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In a rough spot

24 January 2023

A big step toward conservation of Rough Moss Frogs

Ten years is a relatively short period of monitoring data, yet it can reveal important ecological interactions that can inform conservation managers about on the ground decisions. In this study, published today, we show the clear synergistic relationship between fire and the invasion of pine trees on populations of moss frogs on the Klein Swartberg. 

In the figure below, you can see how the density of calling male Rough Moss Frogs increases in the absence of invasive pine trees, but declines in their presence. In addition, our analyses indicated that this decline was manifest when fire interacted with the invasion.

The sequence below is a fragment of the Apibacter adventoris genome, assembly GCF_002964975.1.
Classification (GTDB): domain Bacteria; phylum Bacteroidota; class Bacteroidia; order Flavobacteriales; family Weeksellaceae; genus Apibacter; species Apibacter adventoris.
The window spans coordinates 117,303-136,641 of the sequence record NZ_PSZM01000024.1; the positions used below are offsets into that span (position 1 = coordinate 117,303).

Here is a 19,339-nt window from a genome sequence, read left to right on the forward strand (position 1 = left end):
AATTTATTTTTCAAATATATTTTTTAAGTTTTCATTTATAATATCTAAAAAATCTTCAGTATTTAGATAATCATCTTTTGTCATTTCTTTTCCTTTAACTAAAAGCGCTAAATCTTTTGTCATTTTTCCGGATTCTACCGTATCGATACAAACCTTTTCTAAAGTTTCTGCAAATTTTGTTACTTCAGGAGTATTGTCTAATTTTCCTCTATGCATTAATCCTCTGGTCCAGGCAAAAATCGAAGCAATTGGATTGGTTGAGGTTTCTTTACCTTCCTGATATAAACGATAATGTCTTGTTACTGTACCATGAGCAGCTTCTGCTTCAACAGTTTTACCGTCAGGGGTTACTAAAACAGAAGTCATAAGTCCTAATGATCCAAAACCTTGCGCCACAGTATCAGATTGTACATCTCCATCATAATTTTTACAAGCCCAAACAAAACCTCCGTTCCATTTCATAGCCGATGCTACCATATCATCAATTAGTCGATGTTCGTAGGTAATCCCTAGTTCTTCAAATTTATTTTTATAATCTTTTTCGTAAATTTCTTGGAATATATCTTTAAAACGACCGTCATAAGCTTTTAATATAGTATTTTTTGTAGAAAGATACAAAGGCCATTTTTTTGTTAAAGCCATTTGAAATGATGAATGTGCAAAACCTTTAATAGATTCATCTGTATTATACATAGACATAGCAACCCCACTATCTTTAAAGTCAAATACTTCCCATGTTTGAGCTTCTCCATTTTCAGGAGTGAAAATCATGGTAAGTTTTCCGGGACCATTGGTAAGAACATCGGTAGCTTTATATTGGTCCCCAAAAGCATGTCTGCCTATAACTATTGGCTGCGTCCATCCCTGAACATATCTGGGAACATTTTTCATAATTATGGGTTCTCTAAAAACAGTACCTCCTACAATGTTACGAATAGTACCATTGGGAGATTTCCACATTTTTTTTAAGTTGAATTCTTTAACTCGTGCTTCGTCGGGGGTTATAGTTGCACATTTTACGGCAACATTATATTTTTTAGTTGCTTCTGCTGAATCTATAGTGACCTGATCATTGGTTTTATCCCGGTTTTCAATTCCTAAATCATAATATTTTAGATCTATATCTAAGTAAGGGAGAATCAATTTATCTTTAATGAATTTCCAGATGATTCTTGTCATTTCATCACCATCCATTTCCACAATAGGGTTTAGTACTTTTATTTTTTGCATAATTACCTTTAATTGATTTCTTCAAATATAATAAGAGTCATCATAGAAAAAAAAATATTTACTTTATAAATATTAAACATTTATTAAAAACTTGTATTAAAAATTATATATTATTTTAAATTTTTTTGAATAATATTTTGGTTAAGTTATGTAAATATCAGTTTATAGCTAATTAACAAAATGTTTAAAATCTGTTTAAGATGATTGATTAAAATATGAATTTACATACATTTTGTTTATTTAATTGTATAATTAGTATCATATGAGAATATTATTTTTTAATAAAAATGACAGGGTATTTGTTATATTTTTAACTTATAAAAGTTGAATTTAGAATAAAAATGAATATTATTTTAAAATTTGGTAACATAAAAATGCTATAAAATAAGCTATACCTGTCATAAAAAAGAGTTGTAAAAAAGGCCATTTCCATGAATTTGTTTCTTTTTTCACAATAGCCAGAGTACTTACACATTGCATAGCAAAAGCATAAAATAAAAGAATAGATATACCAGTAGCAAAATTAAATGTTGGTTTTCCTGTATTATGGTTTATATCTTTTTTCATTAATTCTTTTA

We obtained the density estimates of calling frogs in this study from a microphone array using the aSCR methodology (described here). We employed this approach at 12 sites on the Klein Swartberg over 10 years with 35 recordings. This included the initial work undertaken by Debra Stark (see here). Debra's work is published in a book chapter (see here). Currently, the invasion of pines on the Klein Swartberg is incredible, but undergoing control through block burning. 

A picture of Oliver Angus among the pines on the Klein Swartberg in June 2021. 

Further reading:

Angus, O., Turner, A.A. & Measey, J. (in press) In a Rough Spot: Declines in Arthroleptella rugosa calling densities are explained by invasive pine trees. Austral Ecology

  aSCR  Frogs  Lab
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